Concerns about Cladding
By Chris Pease, Head of Residential Conveyancing
The fire at Grenfell Tower in June 2017 and the widespread reports that the severity of the fire was increased by the cladding on the building continue to pose major issues for those who own flats in buildings with cladding installed and for those who want to buy the flats.
Estimates vary as to how many buildings there are throughout the country which have the same cladding as that used at Grenfell Tower known as aluminium composite material (ACM), and concerns linger in people’s minds about other forms of cladding in the absence of more definite information.
Buyers are understandably reluctant to commit to purchasing flats with cladding without obtaining a great deal of information regarding it and its safety.
Equally those who already own flats in buildings with cladding potentially face large service charge bills in relation to the cost of replacing unsafe cladding.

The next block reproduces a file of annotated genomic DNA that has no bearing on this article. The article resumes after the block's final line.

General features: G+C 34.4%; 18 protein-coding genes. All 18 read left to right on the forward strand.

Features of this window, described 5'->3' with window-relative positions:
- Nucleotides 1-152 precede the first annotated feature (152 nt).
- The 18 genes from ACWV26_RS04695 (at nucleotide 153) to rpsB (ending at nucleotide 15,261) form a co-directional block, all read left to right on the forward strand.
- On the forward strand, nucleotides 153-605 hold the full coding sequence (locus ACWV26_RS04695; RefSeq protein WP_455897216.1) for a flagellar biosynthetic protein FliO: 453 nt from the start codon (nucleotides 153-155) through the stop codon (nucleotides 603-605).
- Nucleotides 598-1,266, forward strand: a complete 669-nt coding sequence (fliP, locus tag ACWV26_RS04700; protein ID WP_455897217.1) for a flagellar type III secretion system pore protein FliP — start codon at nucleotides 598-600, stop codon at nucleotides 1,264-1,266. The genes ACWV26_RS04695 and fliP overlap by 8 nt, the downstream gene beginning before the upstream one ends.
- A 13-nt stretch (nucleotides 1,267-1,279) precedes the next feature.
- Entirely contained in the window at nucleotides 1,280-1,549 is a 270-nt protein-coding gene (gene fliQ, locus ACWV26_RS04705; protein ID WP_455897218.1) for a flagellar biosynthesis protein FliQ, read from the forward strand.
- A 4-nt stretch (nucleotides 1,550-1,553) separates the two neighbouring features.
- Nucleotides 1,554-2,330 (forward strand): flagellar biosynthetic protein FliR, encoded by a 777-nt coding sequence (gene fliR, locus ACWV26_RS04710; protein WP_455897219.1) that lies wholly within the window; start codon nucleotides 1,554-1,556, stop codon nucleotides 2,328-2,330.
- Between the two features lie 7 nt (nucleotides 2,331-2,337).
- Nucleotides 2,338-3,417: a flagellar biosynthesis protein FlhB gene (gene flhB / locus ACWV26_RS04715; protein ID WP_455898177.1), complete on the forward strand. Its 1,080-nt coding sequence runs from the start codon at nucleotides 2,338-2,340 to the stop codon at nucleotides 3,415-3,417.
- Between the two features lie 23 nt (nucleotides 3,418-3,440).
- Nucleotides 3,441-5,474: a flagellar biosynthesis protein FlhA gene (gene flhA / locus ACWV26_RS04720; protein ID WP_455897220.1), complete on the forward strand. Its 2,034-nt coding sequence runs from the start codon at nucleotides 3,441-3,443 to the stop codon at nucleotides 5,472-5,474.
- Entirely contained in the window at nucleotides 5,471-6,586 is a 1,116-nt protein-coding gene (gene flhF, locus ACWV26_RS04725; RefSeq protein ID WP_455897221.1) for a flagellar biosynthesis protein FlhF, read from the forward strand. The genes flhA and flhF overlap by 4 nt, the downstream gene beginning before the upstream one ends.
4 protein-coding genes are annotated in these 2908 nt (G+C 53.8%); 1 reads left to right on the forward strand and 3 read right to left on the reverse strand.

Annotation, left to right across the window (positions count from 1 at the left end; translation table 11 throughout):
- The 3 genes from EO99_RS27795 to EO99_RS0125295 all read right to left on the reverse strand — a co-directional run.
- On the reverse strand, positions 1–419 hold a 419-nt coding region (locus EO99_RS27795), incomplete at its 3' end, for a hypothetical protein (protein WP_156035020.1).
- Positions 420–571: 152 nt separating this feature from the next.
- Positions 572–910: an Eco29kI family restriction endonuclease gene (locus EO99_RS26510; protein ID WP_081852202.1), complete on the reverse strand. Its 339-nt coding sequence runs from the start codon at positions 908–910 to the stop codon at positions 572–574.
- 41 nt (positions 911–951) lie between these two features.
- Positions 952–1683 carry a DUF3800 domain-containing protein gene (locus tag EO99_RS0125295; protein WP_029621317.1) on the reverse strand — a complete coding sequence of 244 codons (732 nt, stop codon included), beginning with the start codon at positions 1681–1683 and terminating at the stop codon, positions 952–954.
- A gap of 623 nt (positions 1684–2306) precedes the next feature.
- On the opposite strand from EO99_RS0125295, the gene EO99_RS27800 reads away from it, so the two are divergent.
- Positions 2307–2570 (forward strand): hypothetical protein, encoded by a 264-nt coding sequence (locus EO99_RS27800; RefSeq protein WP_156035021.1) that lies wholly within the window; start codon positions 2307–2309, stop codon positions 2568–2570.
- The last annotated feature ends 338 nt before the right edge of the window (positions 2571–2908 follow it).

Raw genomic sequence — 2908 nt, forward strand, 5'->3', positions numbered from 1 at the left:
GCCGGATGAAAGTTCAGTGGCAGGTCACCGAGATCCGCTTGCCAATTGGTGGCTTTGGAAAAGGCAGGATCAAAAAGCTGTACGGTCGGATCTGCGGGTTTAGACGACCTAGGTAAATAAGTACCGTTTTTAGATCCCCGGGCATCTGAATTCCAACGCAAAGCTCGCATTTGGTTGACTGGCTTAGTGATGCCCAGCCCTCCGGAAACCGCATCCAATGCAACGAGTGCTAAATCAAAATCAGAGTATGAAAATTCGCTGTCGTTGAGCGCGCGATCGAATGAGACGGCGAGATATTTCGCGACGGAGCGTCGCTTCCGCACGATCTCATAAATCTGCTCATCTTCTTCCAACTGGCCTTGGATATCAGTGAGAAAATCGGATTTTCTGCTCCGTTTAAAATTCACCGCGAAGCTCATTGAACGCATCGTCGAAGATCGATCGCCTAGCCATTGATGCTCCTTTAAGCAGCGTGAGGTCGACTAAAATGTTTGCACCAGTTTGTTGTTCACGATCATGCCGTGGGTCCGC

In addition, mortgage lenders are now very reluctant to lend money secured on flats with any form of cladding without comprehensive checks and paperwork being in place.
Indeed, since the Government issued further guidance at the end of 2018 mortgage lenders appear to have adopted what was intended purely as guidance as being a requirement creating further problems for buyers who need a mortgage.
Mortgage lenders request extensive evidence of a building’s construction from surveyors with very specific qualifications. There are not many surveyors with the appropriate qualifications.
As a buyer, the essential questions you need answered are:
- What type of cladding has been used?
- When it was installed and whether it complied with building regulations at the time of installation?
- Does it comply with current building regulations?
- Is there a fire risk assessment in place for the building and have any recommendations about necessary works been carried out or is there a plan in place for them to be carried out?
These are issues not only for lawyers but perhaps more particularly for your surveyor to advise you on.
Please note the contents of this blog are given for information only and must not be relied upon. Legal advice should always be sought in relation to specific circumstances.